Review: Unfinished Books Completed

i had 2 books that i had put aside for various reasons that i did not want to give up on. today i FINALLY got around to finishing them up. here are the thoughts on two 3 star books:

The Gift of an Ordinary Day: A Mother’s Memoir by Katrina Kenison

this one just didn’t hold my interest like i thought it would. i saw a video of the author reading an excerpt from the book and it brought me to tears! she spoke about the difficult, but necessary, process of “letting go” of her 2 boys as they crossed into the stages of boy to teen and teen to man. she also spoke of her own journey of getting to know HERSELF again; slowing down and just enjoying the journey instead of making things perfect for everyone else.

i thought that i would really relate to what Katrina Kenison had to say, myself being a mother of 2 boys that are fast approaching the stage where they no longer “need” me, but i just did not. i found that it got a bit whiney, hokey and repetitive– lots of self-help/yoga-love philosophizing that actually made me bored rather than inspired. i was always way more interested in the story of what would happen to the family themselves (would their musical son get into College? would their new dreamhouse ever be ready? would her parents say “get the hell out already!!”? what was going on with all of the quirky neighbours that she met along the way?).

i debated between a 2 and a 3. i settled on 3 because she really is a good writer and i was glad that i did go back and finish because the ending seemed more about what i was interested in and less of a “learn to know yourself” Love-fest.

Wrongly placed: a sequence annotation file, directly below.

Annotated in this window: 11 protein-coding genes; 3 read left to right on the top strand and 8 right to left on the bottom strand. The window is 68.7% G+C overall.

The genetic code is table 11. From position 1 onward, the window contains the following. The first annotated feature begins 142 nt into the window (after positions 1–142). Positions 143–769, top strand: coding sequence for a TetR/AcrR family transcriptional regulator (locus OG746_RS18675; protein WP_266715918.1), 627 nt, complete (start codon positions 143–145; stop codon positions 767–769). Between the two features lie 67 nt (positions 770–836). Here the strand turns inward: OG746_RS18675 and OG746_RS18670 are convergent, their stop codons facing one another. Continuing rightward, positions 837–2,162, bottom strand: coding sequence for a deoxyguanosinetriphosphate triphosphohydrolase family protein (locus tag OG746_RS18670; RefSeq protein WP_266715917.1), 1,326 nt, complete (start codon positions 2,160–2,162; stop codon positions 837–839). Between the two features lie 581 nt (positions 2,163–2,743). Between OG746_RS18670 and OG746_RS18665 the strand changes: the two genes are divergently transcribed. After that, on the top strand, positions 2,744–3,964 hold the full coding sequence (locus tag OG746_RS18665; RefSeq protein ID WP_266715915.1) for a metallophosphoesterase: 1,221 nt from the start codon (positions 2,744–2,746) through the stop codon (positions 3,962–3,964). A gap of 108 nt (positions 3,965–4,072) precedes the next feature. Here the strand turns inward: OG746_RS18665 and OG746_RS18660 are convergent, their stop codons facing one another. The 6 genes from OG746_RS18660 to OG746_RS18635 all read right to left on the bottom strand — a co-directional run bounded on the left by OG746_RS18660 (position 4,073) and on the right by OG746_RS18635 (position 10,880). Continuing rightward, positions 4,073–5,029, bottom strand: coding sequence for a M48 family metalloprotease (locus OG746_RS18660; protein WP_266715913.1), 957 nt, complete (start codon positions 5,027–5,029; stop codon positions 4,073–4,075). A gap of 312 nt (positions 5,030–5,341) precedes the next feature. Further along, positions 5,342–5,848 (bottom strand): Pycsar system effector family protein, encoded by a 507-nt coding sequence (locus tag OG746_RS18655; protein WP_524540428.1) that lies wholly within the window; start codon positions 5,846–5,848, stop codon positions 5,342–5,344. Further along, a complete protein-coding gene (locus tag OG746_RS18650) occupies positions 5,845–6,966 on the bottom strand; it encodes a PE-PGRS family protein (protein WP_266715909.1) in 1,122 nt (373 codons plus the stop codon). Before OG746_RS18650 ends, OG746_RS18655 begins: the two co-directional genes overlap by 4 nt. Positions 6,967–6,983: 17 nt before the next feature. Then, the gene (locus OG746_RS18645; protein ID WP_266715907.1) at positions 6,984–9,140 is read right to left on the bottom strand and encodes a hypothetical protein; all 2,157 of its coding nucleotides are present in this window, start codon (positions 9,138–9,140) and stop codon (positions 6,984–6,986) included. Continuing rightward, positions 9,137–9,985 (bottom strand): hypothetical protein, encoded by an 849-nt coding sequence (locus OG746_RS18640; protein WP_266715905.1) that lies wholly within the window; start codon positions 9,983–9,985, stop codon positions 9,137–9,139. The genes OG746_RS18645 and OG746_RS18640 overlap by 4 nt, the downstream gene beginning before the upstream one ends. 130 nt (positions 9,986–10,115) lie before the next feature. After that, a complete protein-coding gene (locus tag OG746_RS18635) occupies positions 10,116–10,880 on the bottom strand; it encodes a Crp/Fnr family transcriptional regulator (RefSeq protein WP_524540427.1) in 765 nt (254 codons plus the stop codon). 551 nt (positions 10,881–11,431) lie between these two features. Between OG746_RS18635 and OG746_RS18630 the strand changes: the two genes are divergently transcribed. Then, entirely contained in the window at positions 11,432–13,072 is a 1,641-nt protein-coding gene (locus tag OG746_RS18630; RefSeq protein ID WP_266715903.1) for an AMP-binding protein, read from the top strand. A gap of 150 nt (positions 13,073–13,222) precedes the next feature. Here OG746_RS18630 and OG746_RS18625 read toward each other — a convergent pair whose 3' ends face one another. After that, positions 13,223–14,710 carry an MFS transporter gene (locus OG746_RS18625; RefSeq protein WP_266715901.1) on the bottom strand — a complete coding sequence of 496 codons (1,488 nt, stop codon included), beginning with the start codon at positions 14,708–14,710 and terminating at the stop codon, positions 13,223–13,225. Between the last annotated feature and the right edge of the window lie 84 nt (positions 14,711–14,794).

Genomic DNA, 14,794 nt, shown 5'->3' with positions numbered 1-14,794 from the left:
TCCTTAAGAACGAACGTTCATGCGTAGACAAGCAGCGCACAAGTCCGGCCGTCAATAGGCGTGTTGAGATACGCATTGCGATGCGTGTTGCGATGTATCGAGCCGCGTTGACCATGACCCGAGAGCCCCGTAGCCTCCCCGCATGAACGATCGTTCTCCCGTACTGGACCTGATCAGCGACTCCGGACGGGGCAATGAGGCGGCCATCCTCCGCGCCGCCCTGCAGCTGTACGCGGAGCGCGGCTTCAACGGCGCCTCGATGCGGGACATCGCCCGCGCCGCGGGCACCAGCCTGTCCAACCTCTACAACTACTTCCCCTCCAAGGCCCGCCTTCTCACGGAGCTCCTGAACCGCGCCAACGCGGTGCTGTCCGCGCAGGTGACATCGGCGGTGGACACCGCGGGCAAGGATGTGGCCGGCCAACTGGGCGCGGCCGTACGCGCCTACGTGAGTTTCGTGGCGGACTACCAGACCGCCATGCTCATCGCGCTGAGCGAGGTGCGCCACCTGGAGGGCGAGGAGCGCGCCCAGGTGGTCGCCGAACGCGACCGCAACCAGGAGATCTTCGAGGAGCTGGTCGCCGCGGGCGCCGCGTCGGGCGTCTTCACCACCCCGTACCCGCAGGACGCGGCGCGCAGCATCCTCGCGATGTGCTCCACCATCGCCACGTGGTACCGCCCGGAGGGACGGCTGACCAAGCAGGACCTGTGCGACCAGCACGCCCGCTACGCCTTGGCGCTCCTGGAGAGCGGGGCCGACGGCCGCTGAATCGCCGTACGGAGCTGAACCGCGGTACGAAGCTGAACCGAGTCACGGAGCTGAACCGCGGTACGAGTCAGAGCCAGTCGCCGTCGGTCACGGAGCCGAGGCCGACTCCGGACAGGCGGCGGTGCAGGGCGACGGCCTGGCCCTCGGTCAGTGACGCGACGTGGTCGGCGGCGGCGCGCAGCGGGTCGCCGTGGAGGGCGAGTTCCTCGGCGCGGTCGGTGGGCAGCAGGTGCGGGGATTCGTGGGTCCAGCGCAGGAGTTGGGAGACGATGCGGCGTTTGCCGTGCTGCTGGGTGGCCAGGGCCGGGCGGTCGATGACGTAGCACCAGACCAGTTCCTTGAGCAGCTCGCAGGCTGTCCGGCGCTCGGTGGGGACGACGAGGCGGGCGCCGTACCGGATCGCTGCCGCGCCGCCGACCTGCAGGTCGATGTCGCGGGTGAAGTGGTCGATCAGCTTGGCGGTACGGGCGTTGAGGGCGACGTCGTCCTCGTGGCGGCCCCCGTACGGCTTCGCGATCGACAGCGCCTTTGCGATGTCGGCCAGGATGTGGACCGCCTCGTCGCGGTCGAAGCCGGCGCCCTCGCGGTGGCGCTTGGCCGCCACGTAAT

The Devil in the White City – Erik Larson

This was more like a history lesson about the 1893 Chicago World Fair than an enjoyable read. i thought that it would read more like a story about the fair with a serial killer on the loose rather than what it was– a series of timelines of events. it was weird that the chapters about Dr. H. H. Holmes (the serial killer) and the fair itself were kept mostly separate. i found myself rushing thru all of the endless fair planning to get to the serial killer parts but most of the “good stuff” (that being the “bad stuff” we all knew he was doing) came out only in the last chapter or 2.

i did learn that quite a bit of things that we know and love originated at the Chicago World Fair including: Cracker Jacks, Shredded Wheat, Cream of Wheat, Juicy Fruit Gum, Hamburgers (first time in the U.S.), the incandescent lightbulb, Postcards, the Ferris Wheel, the term “Midway”, and Tiffany style lamps.

over all i thought that this book was more interesting than a “must read”.

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